Find the bottom of the sternum then place two fingers horizontally superior to that. Then from the top of those two fingers go horizontally to the patient’s right until you feel a rib, which should be the 5th rib. The space directly superior to the 5th rib is the 4th intercostal space where you place V1 slightly lateral to the Sternum and not touching the sternum. Then Place V2 directly opposite on the patient’s left side of the sternum.
Thanks. It’s very helpful..
In pre-hospital and hospital settings I have been taught to use my fingers. Placing the thumb on the clavicle and extending the remaining four digits to find the 4th intercostal space. I find it a bit conflicting with my hand size and the information provided here. Can you help.
Have you ever had a patient complain because you were using your fingers to find the intercostal space? My administrator says I’m setting myself up for a lawsuit but I’ve been doing ECGs this way for 30 years!!
Debbie Chabot says
Do the electrode tabs (we’re using alligator clamps) all have to face the same direction (ie with the tab attachment to the alligator facing down)? One MA puts the leg tabs towards the head so the wires don’t pull. Not sure if this makes a difference?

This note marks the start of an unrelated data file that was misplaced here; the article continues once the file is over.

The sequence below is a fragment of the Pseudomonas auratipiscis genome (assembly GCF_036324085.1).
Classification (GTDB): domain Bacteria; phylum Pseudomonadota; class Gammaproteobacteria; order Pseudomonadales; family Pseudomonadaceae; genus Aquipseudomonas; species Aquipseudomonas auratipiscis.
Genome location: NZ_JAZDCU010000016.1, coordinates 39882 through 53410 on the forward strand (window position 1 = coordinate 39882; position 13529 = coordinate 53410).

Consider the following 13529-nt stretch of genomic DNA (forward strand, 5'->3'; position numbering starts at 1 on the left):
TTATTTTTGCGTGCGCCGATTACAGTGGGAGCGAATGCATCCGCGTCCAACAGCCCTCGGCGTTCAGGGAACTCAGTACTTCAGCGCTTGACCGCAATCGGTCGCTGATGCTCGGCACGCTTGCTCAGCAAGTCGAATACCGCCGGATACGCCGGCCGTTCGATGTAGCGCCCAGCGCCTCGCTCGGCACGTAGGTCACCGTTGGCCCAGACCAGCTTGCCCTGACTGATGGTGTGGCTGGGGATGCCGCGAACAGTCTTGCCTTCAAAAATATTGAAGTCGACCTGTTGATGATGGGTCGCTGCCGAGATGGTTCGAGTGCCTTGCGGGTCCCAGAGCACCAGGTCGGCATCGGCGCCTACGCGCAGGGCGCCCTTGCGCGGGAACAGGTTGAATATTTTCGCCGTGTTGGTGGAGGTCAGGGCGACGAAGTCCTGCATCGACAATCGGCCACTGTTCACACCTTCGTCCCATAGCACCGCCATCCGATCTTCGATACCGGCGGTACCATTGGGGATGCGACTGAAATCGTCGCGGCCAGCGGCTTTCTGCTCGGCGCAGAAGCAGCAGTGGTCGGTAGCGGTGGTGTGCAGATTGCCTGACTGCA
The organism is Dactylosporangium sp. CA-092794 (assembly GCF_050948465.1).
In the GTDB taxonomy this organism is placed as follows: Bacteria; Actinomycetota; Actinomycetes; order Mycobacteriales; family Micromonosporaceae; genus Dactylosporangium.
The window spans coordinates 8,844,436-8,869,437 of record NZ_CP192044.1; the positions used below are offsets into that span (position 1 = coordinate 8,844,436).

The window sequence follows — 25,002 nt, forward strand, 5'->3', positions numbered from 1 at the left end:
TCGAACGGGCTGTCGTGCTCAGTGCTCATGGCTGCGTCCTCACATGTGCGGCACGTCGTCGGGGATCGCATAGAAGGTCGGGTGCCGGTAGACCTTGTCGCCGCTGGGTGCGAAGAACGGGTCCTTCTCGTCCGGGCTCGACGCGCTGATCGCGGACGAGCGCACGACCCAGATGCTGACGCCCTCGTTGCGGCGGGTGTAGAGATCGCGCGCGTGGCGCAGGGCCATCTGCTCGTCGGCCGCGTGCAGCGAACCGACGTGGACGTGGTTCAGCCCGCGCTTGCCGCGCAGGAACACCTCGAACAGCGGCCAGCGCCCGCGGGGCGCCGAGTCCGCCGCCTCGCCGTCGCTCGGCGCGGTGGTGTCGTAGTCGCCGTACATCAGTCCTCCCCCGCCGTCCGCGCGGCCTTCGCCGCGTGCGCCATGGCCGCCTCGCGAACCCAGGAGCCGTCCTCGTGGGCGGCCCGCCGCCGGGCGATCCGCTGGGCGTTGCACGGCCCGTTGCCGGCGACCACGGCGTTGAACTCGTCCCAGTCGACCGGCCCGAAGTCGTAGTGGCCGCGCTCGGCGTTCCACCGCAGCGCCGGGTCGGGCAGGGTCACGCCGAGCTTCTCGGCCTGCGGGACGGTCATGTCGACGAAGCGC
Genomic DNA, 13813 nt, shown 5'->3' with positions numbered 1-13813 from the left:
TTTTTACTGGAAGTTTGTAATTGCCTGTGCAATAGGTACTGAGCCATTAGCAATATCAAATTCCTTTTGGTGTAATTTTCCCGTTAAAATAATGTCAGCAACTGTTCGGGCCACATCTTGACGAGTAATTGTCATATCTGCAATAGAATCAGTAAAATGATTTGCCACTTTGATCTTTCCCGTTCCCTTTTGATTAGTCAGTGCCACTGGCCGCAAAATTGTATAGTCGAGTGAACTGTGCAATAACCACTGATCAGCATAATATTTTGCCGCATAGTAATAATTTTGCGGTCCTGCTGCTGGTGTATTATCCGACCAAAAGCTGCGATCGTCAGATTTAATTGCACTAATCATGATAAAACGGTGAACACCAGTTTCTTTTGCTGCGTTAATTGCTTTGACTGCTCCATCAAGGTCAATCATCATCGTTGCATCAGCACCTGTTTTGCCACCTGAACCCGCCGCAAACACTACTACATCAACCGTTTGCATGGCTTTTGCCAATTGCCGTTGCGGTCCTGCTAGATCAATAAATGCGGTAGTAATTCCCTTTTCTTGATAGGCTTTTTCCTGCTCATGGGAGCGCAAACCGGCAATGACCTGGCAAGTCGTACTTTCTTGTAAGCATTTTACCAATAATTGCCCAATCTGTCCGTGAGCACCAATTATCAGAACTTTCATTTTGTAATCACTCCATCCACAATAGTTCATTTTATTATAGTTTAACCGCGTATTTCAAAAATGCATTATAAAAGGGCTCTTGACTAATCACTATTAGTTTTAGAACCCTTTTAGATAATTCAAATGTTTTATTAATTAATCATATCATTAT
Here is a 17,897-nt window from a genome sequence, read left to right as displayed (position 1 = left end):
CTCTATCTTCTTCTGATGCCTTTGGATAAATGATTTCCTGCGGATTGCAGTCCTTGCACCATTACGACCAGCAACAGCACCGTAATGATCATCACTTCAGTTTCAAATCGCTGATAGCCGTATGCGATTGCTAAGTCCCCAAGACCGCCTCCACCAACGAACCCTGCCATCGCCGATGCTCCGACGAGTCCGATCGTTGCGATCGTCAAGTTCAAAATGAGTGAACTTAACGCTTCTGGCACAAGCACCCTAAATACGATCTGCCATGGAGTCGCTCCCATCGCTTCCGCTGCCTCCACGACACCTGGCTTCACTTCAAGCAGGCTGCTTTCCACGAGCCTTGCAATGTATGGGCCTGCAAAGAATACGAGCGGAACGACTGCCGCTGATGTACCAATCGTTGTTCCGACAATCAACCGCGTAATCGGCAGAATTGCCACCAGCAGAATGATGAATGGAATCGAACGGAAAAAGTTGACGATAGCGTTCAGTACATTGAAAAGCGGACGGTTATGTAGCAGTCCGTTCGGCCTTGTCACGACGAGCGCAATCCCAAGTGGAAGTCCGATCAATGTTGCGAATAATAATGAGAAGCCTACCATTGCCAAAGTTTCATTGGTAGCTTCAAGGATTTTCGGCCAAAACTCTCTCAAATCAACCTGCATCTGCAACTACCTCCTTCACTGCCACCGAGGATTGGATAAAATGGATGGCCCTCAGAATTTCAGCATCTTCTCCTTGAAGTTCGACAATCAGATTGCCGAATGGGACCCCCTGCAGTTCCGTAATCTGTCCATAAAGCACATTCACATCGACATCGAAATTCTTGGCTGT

Debbie Chabot says
BTW: excellent article, great tool for teaching.
Great question and thank you for the compliment. As far as we know, the electrodes do not have to face the same direction. In fact, the MA’s placement technique is actually a good idea since it’s preferred to have less tension on the wires. This allows for a better electrode connection and keeps the alligator clips from slipping.
Debbie, I am an MA student graduating this week, and I was taught that the electrode tabs on the legs point toward the patient’s head, and that all other tabs point downward towards the toes. This helps with the wires not pulling and making the tabs come off the patient, and I was told it also helps the EKG have a better read. I don’t know if these are the actual reasons why, but this is how I place electrodes when I do EKGs.